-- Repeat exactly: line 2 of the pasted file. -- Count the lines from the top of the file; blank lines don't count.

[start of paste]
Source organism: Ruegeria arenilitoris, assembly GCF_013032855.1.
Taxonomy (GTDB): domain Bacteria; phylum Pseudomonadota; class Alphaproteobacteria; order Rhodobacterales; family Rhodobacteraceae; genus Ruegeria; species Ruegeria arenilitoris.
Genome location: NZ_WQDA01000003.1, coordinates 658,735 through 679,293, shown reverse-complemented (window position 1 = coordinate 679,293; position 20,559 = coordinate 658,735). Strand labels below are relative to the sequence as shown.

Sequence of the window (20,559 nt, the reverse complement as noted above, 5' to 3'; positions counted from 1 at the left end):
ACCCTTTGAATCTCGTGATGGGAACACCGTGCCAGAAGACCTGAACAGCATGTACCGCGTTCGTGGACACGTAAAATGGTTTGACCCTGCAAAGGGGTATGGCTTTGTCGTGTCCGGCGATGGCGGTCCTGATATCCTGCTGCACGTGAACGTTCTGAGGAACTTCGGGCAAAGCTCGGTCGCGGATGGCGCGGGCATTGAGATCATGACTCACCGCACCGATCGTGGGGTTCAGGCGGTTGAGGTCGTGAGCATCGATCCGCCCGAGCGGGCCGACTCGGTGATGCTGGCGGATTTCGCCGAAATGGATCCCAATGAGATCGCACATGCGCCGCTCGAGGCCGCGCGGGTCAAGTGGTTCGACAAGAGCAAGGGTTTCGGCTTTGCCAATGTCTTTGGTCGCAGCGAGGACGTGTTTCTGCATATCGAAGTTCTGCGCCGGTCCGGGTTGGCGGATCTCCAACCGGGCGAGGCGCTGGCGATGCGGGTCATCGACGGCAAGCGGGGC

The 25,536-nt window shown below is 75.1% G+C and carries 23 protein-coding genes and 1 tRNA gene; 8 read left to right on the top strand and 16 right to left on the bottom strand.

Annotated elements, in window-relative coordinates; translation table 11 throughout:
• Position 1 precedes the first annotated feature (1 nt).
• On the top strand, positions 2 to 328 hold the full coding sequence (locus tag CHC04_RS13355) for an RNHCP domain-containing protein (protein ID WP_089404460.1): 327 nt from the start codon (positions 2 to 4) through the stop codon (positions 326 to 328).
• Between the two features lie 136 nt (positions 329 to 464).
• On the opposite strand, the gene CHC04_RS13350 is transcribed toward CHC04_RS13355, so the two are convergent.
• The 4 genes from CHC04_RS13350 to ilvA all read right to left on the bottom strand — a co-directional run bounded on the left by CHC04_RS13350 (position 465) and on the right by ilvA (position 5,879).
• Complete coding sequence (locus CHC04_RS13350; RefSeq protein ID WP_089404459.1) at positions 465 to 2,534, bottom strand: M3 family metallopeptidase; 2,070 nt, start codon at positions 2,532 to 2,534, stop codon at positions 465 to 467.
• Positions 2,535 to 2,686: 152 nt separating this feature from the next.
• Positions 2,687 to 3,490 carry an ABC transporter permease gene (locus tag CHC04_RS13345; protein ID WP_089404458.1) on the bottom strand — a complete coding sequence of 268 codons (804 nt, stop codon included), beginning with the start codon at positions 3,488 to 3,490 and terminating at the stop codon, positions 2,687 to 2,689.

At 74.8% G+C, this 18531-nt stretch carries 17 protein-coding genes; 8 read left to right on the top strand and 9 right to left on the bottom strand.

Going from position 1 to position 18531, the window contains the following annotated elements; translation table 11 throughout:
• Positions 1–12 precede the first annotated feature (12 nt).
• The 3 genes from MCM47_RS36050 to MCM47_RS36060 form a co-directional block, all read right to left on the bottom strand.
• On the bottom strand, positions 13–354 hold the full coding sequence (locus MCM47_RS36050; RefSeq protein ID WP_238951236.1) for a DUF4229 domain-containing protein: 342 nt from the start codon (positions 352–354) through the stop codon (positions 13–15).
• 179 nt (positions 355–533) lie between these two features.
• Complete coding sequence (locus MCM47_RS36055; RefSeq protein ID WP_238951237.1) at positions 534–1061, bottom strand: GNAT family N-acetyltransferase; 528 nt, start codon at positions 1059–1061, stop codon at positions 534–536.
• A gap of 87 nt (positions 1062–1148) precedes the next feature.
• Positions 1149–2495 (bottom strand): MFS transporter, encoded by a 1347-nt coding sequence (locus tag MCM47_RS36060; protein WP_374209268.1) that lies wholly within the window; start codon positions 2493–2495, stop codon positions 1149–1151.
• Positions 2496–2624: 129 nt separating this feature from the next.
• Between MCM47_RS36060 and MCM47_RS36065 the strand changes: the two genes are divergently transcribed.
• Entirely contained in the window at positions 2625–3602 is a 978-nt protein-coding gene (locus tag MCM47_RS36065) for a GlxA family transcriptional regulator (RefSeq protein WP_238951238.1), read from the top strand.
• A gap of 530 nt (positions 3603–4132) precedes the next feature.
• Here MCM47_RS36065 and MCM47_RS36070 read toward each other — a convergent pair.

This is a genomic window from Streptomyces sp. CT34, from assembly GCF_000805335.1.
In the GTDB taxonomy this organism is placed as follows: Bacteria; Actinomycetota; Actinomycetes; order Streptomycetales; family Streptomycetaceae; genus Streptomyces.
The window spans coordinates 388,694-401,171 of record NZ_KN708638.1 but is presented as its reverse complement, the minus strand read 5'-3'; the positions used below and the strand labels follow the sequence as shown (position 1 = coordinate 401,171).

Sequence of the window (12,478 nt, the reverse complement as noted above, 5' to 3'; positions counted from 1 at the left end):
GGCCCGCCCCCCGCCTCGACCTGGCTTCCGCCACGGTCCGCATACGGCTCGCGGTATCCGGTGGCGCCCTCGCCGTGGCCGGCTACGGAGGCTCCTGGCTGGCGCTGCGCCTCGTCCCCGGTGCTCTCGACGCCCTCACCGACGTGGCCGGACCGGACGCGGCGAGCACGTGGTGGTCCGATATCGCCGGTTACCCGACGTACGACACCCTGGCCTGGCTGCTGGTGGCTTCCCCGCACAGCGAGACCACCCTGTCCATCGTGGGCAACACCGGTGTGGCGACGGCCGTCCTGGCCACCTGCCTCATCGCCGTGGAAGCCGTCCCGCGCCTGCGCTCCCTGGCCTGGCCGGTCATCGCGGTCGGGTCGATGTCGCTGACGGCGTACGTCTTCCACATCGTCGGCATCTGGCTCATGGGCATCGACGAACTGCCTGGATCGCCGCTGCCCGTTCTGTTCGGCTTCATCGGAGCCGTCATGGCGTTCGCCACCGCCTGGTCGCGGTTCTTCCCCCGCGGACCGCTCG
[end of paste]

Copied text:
Taxonomy (GTDB): domain Bacteria; phylum Pseudomonadota; class Alphaproteobacteria; order Rhodobacterales; family Rhodobacteraceae; genus Ruegeria; species Ruegeria arenilitoris.